"Billie Joe, the more risks you take the more likely you are to get it. Most of the kids up in that hotel have it. That means you've been exposed. The chances you've got it are good. Maybe you'll be lucky. It happens, but unprotected sex with half a dozen to a dozen partners . . . well, you are on a thin rope young man."
"What about the kid I was with?"
"If it was a one shot deal, and you'd just been exposed, his odds are a lot better than yours. We just don't know how quickly it spreads, but indications are in the first few days after you are exposed, you are probably most infectious. The virus particles and antibodies are multiplying at a tremendous rate just after they enter the body. Then it slows down and takes up to six months to finally show up. For the next six months you'll have to be monitored."
"How long if I got it? How long will I live?"
"Hard to say. That's the hardest part of the entire equation. The people getting it now seem to be living longer with it. AZT and some other drugs are slowing it down. There are better treatments for the opportunistic infections. It's an unknown. You could be dead in a year. You could still be going strong in ten years. There just is no way to give you an answer."
"His name was Danny, but he didn't do anything. I remember now. I did it to him. I was still pretty high at the time. He thought I was nice. He was just a kid."
"Good. At least you don't have that on your conscience and I won't have to be looking for him. It won't be easy, Billie Joe, but you are doing the right thing. You get your life back under control. Go Home. Take your medicine. Finish school. Then come back to San Francisco. I don't want to ever catch you out on my streets again, but you can stop by and say 'Hi' once you graduate high school."
"I just might do that. I think I'll stay home, now. I've found out what I wanted to know."
"What's that?" Todd asked.
"It sucks. The streets suck. Most of the people suck. There are a few cool dudes, but most just want to use you."
"They couldn't use you if you weren't out there. That's what I'm up against every day. You just go home and straighten your life out. It will be hard at first, but you'll settle back in."
"Ty, you knew Harvey didn't you?"
"Yeah! Little prick! Loud mouth."
"They found him dead up near the park."
"Someone did him?"
"No. It was AIDS. They had him in custody after the motel raid. They put him up in the hospital. He had pneumonia so they say. He walked out. Found him a few days later up near the park. Natural causes. If you can call AIDS natural causes. That's what happens when you don't take the meds. Harvey was a hardhead."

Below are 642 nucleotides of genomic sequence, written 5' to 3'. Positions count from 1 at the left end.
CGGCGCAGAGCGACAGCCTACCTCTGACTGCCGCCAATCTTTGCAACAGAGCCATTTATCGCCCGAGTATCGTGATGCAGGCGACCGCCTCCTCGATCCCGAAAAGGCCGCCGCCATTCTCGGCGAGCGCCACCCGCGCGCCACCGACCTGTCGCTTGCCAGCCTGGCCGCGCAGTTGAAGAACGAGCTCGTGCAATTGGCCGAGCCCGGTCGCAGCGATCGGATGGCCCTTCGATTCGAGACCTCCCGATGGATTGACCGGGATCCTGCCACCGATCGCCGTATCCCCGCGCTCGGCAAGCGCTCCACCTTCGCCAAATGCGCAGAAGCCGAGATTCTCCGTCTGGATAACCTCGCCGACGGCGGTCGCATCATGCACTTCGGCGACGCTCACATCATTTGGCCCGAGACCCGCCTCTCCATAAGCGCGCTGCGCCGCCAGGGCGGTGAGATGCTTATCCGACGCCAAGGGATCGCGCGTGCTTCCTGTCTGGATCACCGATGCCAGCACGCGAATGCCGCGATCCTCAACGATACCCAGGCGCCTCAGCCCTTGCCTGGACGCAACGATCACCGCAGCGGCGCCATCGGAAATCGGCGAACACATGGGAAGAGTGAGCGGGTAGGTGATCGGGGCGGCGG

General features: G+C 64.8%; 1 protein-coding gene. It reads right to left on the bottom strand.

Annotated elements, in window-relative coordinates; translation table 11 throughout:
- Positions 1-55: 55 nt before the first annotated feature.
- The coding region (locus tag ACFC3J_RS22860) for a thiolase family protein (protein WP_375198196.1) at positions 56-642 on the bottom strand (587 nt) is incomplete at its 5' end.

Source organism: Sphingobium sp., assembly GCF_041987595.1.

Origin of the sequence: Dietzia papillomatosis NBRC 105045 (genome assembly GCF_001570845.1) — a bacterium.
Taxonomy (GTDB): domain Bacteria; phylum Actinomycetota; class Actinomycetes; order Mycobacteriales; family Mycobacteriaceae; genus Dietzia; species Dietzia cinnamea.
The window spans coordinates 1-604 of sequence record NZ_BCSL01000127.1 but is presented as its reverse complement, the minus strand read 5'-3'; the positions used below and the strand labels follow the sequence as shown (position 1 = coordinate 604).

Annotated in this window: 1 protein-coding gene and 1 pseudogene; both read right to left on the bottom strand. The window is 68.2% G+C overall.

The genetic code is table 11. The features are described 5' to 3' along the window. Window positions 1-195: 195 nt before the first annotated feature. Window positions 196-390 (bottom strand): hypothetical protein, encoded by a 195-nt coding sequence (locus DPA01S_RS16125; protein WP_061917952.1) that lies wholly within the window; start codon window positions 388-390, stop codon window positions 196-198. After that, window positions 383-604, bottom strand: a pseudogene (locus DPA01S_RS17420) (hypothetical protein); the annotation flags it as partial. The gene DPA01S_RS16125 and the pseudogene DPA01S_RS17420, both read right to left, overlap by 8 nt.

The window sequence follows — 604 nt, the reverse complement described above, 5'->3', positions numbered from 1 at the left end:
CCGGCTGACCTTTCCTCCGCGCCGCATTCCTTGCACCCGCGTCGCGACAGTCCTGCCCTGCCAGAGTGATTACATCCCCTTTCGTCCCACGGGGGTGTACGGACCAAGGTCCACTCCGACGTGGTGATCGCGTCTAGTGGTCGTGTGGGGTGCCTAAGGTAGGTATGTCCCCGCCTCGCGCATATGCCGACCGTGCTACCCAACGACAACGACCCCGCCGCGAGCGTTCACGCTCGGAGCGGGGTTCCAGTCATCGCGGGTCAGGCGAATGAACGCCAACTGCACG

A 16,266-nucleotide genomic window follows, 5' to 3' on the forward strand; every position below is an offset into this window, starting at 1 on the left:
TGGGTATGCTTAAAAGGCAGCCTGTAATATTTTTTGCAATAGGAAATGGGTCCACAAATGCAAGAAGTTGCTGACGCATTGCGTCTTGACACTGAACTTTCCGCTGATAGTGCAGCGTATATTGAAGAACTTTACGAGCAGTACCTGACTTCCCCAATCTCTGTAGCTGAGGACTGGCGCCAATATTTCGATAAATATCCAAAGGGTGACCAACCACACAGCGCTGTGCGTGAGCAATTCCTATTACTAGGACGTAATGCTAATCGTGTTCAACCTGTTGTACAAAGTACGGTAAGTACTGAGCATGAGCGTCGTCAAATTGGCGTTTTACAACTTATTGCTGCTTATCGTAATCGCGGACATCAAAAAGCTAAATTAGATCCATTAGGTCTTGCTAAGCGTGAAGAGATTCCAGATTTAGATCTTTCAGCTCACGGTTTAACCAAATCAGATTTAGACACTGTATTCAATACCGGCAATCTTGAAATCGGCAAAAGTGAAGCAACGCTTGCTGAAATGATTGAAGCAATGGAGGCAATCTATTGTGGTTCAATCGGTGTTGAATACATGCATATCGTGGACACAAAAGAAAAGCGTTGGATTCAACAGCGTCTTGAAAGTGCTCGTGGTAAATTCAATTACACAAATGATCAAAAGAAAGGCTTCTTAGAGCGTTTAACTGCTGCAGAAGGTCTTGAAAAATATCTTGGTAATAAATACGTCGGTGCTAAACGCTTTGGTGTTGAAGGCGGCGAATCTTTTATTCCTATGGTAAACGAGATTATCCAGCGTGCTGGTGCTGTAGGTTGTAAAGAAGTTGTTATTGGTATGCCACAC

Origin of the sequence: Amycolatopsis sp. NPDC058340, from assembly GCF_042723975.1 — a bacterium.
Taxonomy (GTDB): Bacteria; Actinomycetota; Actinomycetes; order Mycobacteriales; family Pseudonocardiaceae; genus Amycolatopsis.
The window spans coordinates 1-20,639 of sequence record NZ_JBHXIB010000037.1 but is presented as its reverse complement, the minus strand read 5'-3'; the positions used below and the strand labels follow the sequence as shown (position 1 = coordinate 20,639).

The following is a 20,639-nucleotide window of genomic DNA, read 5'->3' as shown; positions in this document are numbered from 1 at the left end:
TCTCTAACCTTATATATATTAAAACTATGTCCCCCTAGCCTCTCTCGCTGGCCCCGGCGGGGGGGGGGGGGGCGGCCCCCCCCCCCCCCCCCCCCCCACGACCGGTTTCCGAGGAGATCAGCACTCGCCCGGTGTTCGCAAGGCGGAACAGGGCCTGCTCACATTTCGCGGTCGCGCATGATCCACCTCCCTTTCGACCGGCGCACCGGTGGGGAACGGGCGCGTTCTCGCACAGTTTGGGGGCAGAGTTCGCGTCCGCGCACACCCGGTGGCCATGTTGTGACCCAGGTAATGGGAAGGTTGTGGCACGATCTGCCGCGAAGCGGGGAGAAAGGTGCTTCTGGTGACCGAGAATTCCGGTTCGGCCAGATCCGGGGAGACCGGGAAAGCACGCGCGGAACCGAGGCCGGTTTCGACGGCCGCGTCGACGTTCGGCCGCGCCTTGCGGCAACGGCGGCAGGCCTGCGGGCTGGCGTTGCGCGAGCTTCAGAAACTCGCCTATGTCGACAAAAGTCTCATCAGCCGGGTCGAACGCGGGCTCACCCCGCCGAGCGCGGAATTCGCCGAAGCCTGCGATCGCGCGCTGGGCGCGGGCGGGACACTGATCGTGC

He grimaced and looked into the distance, superimposing the past on the present. "No longer."
I thought about Harvey. I thought about Dennis and John. I thought about all the guys I was with up in the hotel. I wondered about Tim and Tony. Gene and Don. Bryce and Gil. How many of us would be dead this time next year? How many of us would be infected? Their faces made trips back and forth through my brain. I felt weak and empty and even sorry for Harvey. I didn't like him. I didn't like the way he was, but he didn't deserve to die. I didn't much like the way I was either.
Todd talked with Walt and Ty for a while. I just sat and pretended to listen, but my mind was rushing a million miles a second. I tried to remember the faces of the people I'd been with those nights in the hotel. I could remember a lot of details, but mostly I had been concerned with areas other than faces. I always lost count at ten or eleven. I knew I'd been with at least that many.
The thought that those few hours of sex could cost me my life seemed contradictory. How could something that gave me that much pleasure be deadly? Now I had to worry about touching anyone else. For six months I'd have to be careful of everyone I got close to. I couldn't allow myself to become involved with anyone sexually. That was going to be the hardest thing of all. I still wanted to be able to have sex.
But of course I would be in Minnesota . . . and no one had sex in Minnesota. Not so's you'd notice anyway.